Last week the scale of Britain’s IT scrapheap was revealed in research by Crucial Technology, stating that Britain is throwing away 5,528 tonnes of PCs and laptops every year. The question is how many of these devices had reached the end of their usable life? How many could have been saved? Were they disposed of in a sustainable way that also protected personal or corporate data? And finally, how much residual value has been lost on this scrapheap?
Whether we are at work or at play, we all want access to the latest hardware devices and the accessibly and affordability of new technology, along with the rate of innovation in the market has dramatically shortened lifespans.
However, with corporate IT budgets stretched tighter than ever, IT departments need to become smarter about how they procure hardware, extend lifecycles and when the time comes, extract the maximum residual value, in a secure environment, that lowers their overall total cost of ownership.
Essentially, IT departments need to be able to adopt habits to the ones you and I followed when we purchased our last mobile phone – let me explain!
Chances are that as you approached the end of your phone contract you started to look around at what handsets are on the market, what features and functions you wanted, so when the time came you could make the right decision for your needs. You may have decided to stick with your existing handset as it still does the job, or you may have chosen to upgrade.
If you upgraded, what did you do with the old device? Sell it, give it to a friend or relative, or use one of the environmentally friendly recycling services to get cash-back? You wouldn’t dream of throwing it out, after all it is a perfectly good handset that has value, it just doesn’t meet your requirements anymore.
And, before it leaves your hands you make very sure that all of your personal data is wiped clean from the device. The very same thinking can be applied to how an organisation manages its IT hardware assets, so where are the challenges organisations face when taking this approach?
One problem is scale. It is easy for you or I to understand what technology we have, want, need to replace and when. However, when you are looking after the IT requirements of many hundreds or indeed thousands of employees across multiple, departments, sites and even countries, the challenge to manage this process is far more complex, but it is achievable and the rewards for doing so can be substantial.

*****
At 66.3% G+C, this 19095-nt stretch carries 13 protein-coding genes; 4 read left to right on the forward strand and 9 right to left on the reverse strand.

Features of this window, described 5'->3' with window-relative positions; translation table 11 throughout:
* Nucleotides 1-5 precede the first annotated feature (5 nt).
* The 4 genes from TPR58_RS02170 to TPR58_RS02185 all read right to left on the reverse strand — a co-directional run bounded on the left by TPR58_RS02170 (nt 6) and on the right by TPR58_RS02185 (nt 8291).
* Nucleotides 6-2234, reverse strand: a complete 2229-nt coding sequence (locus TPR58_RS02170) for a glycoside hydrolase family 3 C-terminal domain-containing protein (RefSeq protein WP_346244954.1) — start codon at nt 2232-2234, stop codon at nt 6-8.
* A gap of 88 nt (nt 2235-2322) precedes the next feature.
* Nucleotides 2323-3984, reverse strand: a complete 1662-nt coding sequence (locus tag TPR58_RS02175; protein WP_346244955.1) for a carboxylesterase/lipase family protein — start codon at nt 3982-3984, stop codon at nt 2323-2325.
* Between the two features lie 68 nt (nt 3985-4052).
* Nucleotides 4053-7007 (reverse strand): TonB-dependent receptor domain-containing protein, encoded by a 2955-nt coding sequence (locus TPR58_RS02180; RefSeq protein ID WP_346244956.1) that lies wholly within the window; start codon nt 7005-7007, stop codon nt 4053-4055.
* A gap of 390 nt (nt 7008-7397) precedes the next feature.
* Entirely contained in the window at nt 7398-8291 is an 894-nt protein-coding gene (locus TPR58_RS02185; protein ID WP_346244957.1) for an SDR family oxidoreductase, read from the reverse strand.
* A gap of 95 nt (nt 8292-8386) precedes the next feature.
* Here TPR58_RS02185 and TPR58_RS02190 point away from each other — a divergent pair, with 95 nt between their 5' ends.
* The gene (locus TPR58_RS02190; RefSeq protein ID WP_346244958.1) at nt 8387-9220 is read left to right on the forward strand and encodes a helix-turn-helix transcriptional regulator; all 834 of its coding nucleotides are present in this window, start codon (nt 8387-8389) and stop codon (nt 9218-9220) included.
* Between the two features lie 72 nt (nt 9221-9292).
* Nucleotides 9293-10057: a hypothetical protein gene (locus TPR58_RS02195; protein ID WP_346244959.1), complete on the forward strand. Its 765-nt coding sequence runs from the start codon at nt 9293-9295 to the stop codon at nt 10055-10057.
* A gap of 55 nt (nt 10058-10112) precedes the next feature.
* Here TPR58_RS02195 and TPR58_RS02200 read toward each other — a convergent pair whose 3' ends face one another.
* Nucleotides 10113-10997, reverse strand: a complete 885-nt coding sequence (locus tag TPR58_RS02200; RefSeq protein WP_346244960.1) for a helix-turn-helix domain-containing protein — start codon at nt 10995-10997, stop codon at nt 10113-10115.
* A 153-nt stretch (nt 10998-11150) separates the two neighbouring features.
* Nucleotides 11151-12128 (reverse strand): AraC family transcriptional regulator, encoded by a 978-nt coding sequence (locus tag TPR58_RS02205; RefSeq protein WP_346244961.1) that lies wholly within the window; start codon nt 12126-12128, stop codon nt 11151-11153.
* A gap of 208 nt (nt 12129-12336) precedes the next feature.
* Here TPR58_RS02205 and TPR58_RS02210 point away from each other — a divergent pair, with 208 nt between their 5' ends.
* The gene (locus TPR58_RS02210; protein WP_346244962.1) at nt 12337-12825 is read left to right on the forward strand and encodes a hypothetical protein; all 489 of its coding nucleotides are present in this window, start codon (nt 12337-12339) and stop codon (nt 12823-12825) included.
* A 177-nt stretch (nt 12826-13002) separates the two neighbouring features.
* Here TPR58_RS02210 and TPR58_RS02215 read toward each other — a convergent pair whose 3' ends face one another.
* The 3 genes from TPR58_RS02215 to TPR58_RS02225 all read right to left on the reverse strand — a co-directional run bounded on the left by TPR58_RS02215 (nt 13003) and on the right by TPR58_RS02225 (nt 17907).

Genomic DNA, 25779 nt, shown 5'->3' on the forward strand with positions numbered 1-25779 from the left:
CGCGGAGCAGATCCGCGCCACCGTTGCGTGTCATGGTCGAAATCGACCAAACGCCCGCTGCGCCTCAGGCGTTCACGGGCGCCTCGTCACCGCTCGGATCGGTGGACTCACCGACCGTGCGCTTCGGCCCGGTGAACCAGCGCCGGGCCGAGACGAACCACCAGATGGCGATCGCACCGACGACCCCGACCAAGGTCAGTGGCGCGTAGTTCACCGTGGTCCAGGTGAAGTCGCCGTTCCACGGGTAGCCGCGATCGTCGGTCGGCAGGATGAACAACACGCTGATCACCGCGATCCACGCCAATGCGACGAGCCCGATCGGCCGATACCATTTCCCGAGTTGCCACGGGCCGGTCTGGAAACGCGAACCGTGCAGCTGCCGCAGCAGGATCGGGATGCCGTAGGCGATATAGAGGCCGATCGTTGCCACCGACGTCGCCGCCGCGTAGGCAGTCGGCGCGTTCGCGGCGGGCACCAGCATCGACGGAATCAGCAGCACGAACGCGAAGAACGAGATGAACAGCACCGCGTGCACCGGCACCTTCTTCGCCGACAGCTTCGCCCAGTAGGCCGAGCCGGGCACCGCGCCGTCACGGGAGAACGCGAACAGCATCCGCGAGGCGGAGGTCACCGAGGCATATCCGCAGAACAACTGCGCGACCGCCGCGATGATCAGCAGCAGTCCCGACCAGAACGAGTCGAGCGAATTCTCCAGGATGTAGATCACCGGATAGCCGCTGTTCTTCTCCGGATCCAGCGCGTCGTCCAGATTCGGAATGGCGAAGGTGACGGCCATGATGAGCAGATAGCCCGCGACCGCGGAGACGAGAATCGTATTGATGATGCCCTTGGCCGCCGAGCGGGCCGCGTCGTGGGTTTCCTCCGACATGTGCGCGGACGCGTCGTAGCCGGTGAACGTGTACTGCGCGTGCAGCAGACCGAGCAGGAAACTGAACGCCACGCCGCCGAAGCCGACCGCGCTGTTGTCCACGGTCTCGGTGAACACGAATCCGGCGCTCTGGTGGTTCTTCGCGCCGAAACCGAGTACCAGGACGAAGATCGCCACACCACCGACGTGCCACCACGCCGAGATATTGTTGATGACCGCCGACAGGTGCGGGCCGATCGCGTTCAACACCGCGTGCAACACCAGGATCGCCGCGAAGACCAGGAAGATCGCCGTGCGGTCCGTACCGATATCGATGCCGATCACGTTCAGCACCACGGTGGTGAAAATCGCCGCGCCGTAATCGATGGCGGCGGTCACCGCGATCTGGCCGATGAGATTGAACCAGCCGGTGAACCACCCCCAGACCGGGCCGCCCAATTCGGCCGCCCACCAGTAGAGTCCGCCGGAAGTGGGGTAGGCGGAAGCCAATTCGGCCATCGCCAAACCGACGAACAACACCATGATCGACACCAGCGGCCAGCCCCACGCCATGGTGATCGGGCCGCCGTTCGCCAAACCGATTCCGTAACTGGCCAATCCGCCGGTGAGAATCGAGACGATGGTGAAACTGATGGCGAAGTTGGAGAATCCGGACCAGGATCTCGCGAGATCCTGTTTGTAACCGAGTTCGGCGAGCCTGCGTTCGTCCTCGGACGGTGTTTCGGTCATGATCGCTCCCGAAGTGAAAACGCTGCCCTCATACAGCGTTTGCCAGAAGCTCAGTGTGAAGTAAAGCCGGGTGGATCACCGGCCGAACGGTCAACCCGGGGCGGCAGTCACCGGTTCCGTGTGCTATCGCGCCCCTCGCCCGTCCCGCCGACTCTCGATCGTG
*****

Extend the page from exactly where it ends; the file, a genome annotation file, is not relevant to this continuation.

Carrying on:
The first step is to get a tight grip on what you have. This sounds obvious but you can’t manage what you can’t measure! Creating an inventory of what assets you have and where they reside is crucial. From here you can then begin to look at what departments are over or under provisioned, and having this overview will help to overcome the disconnect that often exists in large organisations.
Imagine this scenario – department A has just made 50 people redundant, resulting in 50 laptops that are less than one year old gathering dust on empty desks. Meanwhile, department B is on a recruitment drive and is employing 20 new members, and as part of the on-boarding process HR has notified IT to procure 20 brand new laptops. It may seem obvious to reallocate 20 of the existing laptops to the new starters, yet without an up-to-date overview of what is residing where (on or off the network) the path of least resistance is to procure.
Similarly, the accounts team are not likely to require the same processing power as those in the marketing department, but if the Credit Controller’s PC fails beyond repair and the Marketing Director’s PC is no longer powerful enough, then it makes perfect sense for the former to inherit the device of the latter, rather than paying for two new machines.
Inevitably there does come a time when IT assets are no longer fit for purpose, but the key is to have a handle on when this time is likely to come, and to be well prepared. Right now many organisations will be thinking about what to do in the face of Microsoft ending support for Windows XP (according to Netmarketshare 39% of all desktops are running this operating system), whether it is to invest in new devices or upgrade existing equipment.
For devices that do need to go on the IT scrapheap is important that this is done in a safe, secure, sustainable and ethical way, in line with your corporate social responsibility guidelines and in compliance with regulation, to not only avoid landfill, but also to help the organisation recoup the residual value from the components which can in turn be offset against new hardware investment.
Crucially, whether devices are being reallocated internally, or are exiting the business they need to be thoroughly cleaned to ensure there is no data leakage, that could compromise, harm and result in costly repercussions for the organisations brand, competitive advantage, or its customers confidentially.
By better managing IT assets organisations can play a significant part in lightening the load being dumped on the scrapheap and in doing so make their hardware investments work harder.